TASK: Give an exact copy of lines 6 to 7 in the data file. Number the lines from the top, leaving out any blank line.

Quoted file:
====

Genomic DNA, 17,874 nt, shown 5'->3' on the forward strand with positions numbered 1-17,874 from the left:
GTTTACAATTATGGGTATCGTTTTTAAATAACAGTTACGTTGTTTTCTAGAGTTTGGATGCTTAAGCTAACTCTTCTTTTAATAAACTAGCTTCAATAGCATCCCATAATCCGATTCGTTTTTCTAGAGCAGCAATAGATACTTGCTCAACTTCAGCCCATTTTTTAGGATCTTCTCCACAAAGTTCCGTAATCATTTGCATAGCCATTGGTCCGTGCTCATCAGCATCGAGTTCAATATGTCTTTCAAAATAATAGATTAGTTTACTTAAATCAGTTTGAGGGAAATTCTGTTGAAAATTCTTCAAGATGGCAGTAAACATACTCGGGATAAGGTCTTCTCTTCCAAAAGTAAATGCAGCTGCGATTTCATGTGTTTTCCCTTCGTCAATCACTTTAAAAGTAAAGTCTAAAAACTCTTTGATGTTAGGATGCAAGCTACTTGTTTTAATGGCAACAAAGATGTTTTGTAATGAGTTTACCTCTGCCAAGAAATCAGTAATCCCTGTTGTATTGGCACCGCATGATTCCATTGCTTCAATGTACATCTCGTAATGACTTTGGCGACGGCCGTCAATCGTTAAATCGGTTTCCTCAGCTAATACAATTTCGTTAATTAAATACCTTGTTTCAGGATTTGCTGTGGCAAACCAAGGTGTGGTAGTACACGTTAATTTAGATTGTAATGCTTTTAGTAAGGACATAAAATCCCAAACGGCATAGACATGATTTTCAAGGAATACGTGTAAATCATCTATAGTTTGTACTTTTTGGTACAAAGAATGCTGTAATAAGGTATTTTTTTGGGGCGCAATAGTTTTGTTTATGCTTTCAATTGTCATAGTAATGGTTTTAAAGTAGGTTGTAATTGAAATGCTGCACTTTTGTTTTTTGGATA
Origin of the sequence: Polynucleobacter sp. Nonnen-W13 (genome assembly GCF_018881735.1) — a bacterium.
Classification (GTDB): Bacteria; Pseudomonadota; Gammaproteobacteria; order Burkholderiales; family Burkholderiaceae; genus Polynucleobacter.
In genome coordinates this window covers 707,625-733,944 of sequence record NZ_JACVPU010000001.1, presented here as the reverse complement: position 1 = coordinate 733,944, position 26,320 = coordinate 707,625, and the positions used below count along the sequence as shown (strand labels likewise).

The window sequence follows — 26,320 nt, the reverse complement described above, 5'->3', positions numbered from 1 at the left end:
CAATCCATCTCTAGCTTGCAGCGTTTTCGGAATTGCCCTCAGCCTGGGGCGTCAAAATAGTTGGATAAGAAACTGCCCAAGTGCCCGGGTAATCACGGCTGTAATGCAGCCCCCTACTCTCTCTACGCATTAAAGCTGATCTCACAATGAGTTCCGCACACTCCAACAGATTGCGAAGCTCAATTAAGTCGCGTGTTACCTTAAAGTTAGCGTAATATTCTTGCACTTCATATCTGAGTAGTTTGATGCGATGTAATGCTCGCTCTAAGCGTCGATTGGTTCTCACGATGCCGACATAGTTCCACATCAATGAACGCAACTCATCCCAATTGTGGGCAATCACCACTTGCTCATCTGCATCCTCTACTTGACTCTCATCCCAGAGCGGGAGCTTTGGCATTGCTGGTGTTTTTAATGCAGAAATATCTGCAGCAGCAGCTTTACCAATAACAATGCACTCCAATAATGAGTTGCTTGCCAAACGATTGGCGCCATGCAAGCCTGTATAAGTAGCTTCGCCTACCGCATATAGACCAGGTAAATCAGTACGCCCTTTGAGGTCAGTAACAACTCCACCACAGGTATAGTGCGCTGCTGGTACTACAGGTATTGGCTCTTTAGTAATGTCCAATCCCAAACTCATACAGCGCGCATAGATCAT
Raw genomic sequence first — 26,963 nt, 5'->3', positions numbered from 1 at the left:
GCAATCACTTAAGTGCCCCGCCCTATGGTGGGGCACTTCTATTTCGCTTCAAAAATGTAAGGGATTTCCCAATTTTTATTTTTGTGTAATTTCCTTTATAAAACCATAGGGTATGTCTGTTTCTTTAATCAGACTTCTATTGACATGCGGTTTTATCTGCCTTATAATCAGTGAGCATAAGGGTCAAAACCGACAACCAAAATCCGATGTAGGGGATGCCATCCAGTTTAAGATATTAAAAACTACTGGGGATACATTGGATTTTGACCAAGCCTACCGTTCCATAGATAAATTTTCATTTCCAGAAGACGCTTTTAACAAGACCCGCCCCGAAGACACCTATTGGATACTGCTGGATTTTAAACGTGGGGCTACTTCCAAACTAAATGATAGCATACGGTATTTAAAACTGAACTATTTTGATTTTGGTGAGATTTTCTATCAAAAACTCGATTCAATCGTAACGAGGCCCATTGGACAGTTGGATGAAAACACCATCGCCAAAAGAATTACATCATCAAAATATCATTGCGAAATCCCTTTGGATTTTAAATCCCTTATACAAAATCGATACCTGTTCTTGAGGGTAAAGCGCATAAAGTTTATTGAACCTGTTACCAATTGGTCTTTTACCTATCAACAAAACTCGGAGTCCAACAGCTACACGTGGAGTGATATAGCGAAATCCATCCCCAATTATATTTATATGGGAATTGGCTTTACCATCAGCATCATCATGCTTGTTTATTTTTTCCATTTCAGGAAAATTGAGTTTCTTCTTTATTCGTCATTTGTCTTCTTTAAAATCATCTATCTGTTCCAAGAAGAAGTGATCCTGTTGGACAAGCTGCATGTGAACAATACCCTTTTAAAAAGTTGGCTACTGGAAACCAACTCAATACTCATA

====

The window sequence follows — 26,320 nt, the reverse complement described above, 5'->3', positions numbered from 1 at the left end:
CAATCCATCTCTAGCTTGCAGCGTTTTCGGAATTGCCCTCAGCCTGGGGCGTCAAAATAGTTGGATAAGAAACTGCCCAAGTGCCCGGGTAATCACGGCTGTAATGCAGCCCCCTACTCTCTCTACGCATTAAAGCTGATCTCACAATGAGTTCCGCACACTCCAACAGATTGCGAAGCTCAATTAAGTCGCGTGTTACCTTAAAGTTAGCGTAATATTCTTGCACTTCATATCTGAGTAGTTTGATGCGATGTAATGCTCGCTCTAAGCGTCGATTGGTTCTCACGATGCCGACATAGTTCCACATCAATGAACGCAACTCATCCCAATTGTGGGCAATCACCACTTGCTCATCTGCATCCTCTACTTGACTCTCATCCCAGAGCGGGAGCTTTGGCATTGCTGGTGTTTTTAATGCAGAAATATCTGCAGCAGCAGCTTTACCAATAACAATGCACTCCAATAATGAGTTGCTTGCCAAACGATTGGCGCCATGCAAGCCTGTATAAGTAGCTTCGCCTACCGCATATAGACCAGGTAAATCAGTACGCCCTTTGAGGTCAGTAACAACTCCACCACAGGTATAGTGCGCTGCTGGTACTACAGGTATTGGCTCTTTAGTAATGTCCAATCCCAAACTCATACAGCGCGCATAGATCAT